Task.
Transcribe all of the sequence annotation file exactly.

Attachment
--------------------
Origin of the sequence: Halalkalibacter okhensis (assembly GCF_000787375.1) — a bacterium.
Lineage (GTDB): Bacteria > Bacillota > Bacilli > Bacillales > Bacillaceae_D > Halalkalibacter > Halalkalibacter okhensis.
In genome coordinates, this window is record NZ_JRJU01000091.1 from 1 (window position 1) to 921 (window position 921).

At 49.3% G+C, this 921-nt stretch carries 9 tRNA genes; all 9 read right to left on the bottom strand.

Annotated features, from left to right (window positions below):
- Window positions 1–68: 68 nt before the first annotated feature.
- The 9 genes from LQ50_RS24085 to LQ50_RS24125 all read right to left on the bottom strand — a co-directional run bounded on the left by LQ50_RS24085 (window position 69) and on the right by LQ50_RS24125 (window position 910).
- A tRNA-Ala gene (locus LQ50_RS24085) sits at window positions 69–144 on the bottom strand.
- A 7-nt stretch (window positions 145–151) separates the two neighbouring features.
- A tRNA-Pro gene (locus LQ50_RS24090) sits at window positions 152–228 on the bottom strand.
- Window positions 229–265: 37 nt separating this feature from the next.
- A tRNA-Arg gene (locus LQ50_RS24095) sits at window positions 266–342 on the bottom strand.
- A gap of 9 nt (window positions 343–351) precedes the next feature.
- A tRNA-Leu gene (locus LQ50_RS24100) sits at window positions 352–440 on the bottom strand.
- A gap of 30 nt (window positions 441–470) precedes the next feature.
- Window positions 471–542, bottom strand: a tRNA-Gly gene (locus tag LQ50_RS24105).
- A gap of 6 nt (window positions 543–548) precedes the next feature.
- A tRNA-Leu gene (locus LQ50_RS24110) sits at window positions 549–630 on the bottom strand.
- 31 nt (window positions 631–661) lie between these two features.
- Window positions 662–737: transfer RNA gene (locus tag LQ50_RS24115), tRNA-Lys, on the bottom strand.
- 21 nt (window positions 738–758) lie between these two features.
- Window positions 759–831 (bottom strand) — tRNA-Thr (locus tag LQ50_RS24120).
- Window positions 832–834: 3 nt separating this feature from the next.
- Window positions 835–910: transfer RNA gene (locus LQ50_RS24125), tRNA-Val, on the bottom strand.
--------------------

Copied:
Origin of the sequence: Halalkalibacter okhensis (assembly GCF_000787375.1) — a bacterium.
Lineage (GTDB): Bacteria > Bacillota > Bacilli > Bacillales > Bacillaceae_D > Halalkalibacter > Halalkalibacter okhensis.
In genome coordinates, this window is record NZ_JRJU01000091.1 from 1 (window position 1) to 921 (window position 921).

At 49.3% G+C, this 921-nt stretch carries 9 tRNA genes; all 9 read right to left on the bottom strand.

Annotated features, from left to right (window positions below):
- Window positions 1–68: 68 nt before the first annotated feature.
- The 9 genes from LQ50_RS24085 to LQ50_RS24125 all read right to left on the bottom strand — a co-directional run bounded on the left by LQ50_RS24085 (window position 69) and on the right by LQ50_RS24125 (window position 910).
- A tRNA-Ala gene (locus LQ50_RS24085) sits at window positions 69–144 on the bottom strand.
- A 7-nt stretch (window positions 145–151) separates the two neighbouring features.
- A tRNA-Pro gene (locus LQ50_RS24090) sits at window positions 152–228 on the bottom strand.
- Window positions 229–265: 37 nt separating this feature from the next.
- A tRNA-Arg gene (locus LQ50_RS24095) sits at window positions 266–342 on the bottom strand.
- A gap of 9 nt (window positions 343–351) precedes the next feature.
- A tRNA-Leu gene (locus LQ50_RS24100) sits at window positions 352–440 on the bottom strand.
- A gap of 30 nt (window positions 441–470) precedes the next feature.
- Window positions 471–542, bottom strand: a tRNA-Gly gene (locus tag LQ50_RS24105).
- A gap of 6 nt (window positions 543–548) precedes the next feature.
- A tRNA-Leu gene (locus LQ50_RS24110) sits at window positions 549–630 on the bottom strand.
- 31 nt (window positions 631–661) lie between these two features.
- Window positions 662–737: transfer RNA gene (locus tag LQ50_RS24115), tRNA-Lys, on the bottom strand.
- 21 nt (window positions 738–758) lie between these two features.
- Window positions 759–831 (bottom strand) — tRNA-Thr (locus tag LQ50_RS24120).
- Window positions 832–834: 3 nt separating this feature from the next.
- Window positions 835–910: transfer RNA gene (locus LQ50_RS24125), tRNA-Val, on the bottom strand.